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How caring Suffolk volunteers help those in a crisis

PUBLISHED: 13:26 20 August 2018 | UPDATED: 14:11 20 August 2018

Vicky Leonard, community liaison officer, and Martin Speaks, volunteer at Storehouse Foodbank. Picture: Simon Lee

Vicky Leonard, community liaison officer, and Martin Speaks, volunteer at Storehouse Foodbank. Picture: Simon Lee

Simon Lee Photography

A tragedy or a crisis can come at any time and affect anyone.

Carol Eagles and Steve Nuttall, Citizens Advice Mid Suffolk. Photo: Simon LeeCarol Eagles and Steve Nuttall, Citizens Advice Mid Suffolk. Photo: Simon Lee

It is always our hope that ‘this won’t happen to me’ and that Suffolk’s voluntary sector is there to help other people, but the reality is over 50% of us will use the services of a charity or community group, in the coming year.

Especially at moment of acute need, it’s important for all of us to know that there is someone there, trusted, experienced and ready to help.

“The majority of people are one pay check away from being in the situation where they need a foodbank,” said Amanda Bloomfield from the charity, Gatehouse Caring, that runs a food bank in Bury St Edmunds.

“Someone in a crisis situation may be living next door to you.”

Ann Allen, Operations Manager, Reach. Photo: Simon LeeAnn Allen, Operations Manager, Reach. Photo: Simon Lee

At Storehouse Foodbank in Sudbury, they fed 250 people in 2016, but last year faced a 70% increase with 1,800 people needing their help.

“The media often suggest that those using foodbanks are scroungers, playing the system, or are homeless.

“That isn’t our experience. They are families who are working,” according to Vicky Leonard, community liaison officer for Storehouse, adding that most people only need to come to a foodbank two or three times.

“If you are only just about making ends meet, a simple thing like a car breaking down or a change in circumstances, can put you into the position where you can’t feed your children.”

JANE O�Riordan, Bereavement Support Volunteer, Suffolk Cruse Bereavement Care. Photo: Simon LeeJANE O�Riordan, Bereavement Support Volunteer, Suffolk Cruse Bereavement Care. Photo: Simon Lee

In the Haverhill area, REACH Community Projects runs a food bank but also offers debt counselling and support.

“Anything can happen to anyone at any time, a death in the family or family breakdown, for example,” said Ann Allen, operations manager for REACH.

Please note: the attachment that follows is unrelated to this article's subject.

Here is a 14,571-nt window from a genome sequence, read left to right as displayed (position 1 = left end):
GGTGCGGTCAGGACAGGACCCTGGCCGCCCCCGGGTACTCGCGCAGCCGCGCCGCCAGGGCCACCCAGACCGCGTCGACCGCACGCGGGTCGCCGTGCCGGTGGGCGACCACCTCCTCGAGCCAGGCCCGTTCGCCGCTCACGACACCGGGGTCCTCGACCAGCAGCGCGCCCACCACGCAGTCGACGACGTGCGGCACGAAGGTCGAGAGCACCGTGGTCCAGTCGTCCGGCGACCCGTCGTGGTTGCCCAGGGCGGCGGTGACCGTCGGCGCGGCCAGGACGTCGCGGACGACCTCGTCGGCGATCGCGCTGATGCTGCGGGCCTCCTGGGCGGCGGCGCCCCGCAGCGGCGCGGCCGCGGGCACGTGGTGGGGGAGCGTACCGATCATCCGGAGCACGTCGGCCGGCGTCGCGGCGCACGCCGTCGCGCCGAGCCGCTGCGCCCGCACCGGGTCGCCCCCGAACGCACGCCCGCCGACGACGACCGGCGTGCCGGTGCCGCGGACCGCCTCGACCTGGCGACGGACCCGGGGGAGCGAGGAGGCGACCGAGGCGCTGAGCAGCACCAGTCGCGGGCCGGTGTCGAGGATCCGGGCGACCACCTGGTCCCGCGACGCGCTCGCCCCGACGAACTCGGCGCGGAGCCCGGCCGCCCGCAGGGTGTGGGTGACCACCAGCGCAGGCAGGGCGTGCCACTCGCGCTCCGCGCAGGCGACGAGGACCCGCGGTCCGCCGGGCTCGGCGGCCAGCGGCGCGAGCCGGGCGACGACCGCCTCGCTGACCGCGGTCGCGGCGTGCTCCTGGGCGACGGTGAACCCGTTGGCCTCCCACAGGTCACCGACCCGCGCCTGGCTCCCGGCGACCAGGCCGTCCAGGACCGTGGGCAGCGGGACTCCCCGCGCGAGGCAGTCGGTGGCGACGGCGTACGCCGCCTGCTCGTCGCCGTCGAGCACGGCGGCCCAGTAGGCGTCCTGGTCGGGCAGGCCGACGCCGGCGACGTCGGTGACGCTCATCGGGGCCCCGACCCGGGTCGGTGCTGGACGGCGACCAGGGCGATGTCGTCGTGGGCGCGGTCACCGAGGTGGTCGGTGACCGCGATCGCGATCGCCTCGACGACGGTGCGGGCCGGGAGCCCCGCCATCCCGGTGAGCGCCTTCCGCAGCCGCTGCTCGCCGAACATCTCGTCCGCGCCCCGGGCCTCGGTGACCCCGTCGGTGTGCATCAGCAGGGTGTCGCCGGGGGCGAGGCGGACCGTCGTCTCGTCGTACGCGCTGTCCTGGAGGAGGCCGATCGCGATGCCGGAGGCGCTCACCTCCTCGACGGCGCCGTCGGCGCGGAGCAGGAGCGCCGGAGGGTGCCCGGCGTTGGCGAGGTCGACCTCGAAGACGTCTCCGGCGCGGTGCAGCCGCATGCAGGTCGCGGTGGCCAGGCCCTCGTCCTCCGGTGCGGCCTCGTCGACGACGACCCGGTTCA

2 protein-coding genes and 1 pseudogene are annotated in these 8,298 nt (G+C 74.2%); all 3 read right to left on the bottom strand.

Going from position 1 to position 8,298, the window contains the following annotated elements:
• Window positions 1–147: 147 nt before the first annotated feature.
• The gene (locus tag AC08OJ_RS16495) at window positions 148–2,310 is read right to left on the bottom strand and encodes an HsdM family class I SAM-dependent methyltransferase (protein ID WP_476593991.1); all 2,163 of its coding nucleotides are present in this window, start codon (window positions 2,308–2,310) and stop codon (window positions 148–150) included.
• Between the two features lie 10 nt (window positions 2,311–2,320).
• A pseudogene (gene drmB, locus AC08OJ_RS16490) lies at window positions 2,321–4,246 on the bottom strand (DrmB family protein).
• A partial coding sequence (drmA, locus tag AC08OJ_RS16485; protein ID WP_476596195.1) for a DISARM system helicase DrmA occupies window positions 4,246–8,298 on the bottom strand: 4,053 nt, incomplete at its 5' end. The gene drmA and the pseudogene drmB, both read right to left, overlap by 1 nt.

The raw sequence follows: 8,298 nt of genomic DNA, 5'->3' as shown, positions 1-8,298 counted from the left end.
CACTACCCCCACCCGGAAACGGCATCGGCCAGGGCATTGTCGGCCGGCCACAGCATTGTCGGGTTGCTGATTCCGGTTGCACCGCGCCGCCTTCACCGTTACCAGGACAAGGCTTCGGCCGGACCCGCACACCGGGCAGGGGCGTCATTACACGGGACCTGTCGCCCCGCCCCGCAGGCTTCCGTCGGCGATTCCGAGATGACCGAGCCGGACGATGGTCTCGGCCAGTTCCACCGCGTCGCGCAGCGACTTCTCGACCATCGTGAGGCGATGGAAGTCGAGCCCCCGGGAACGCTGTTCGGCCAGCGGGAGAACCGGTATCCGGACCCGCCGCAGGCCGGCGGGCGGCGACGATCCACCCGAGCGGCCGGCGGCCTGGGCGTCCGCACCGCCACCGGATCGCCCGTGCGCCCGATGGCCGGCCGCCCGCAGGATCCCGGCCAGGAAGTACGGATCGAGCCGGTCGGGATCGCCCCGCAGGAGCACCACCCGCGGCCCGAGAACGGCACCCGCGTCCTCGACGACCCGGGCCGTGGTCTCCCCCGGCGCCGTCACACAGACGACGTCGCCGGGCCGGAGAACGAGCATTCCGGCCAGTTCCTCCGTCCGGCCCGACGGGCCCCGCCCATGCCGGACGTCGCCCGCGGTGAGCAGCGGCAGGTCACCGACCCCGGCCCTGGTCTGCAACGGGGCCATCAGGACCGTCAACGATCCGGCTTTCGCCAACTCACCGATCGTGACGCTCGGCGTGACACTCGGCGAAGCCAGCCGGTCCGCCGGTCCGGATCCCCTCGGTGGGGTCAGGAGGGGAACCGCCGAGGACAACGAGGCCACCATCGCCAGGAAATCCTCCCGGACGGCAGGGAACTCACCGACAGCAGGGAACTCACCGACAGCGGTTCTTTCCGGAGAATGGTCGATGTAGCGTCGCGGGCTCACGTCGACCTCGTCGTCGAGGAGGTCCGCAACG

“We’ve spoken up for clients to get them justice over a benefit issue, and seen others debt-free, released from poverty and able to live their life.”

Janet Last became a volunteer for REACH after they helped her,

“You get to a point when you are in debt, and don’t know what to do or who to go to. You are at a very, very low ebb.”

Unemployment, ill health (whether mental or physical), and bereavement can all create a crisis in someone’s life.

The Citizens Advice Bureau (CAB) is a local charity providing free independent advice, for everyone, on their rights and responsibilities.

In 2017/18, across Suffolk, they helped over 21,000 people with over 75,000 different issues and handled over £7.6m debt.

“The problems range from debt and benefits, to housing and consumer issues,” said Steve Nuttall, one of 600 CAB volunteers in Suffolk, whose role is to listen to a client’s problems, explore the options, before helping them to decide, supporting them, if necessary.

One client, Jackie, went to the CAB for help when her husband was diagnosed with Multiple Sclerosis and they knew that they would have to give up work,

“We couldn’t have managed without CAB. All the forms are a minefield….absolutely horrendous. The CAB was, and is, my lifeline.”

Coping with bereavement affects everyone differently and a grieving family may need help and support, from an organisation such as Cruse Bereavement Suffolk. People come to them via doctors, social workers, schools or are self-referred.

One of Cruse’s trained volunteers in Suffolk is Jane O’Riodan,

“10% of people who are bereaved have difficulty in coping,” she said.

“They go to their doctors and get anti-depressants, but often just need someone to talk to.

“Their loss may have been 30 years ago but they have never been able to talk about it. They thank us for normalising what they are feeling, being happy one minute to being incredibly sad the next.”

Every day we see examples of Suffolk charities and volunteers coming to rescue of local people dealing with really difficult situations, but finding the money to support what they are doing is increasingly tough.

“It is almost impossible for small charities to compete for donations with the largest national charities.

“Perhaps unsurprisingly, this unlevel playing field results in almost 80% of the money we give reaching only the top 2% of the largest national and international charities,” said Tim Holder, head of public affairs at the Suffolk Community Foundation.

“All giving is good, but Suffolk charities rely almost entirely on people thinking locally when they give, including every organisation featured in this article.

“With over 5,000 local charities and community groups in our County, Suffolk Community Foundation is there to inspire and provide a mechanism for local giving and support for local charities to apply for the money that has been raised.

“To find out more visit”

If you want to know more about volunteering for a charity contact

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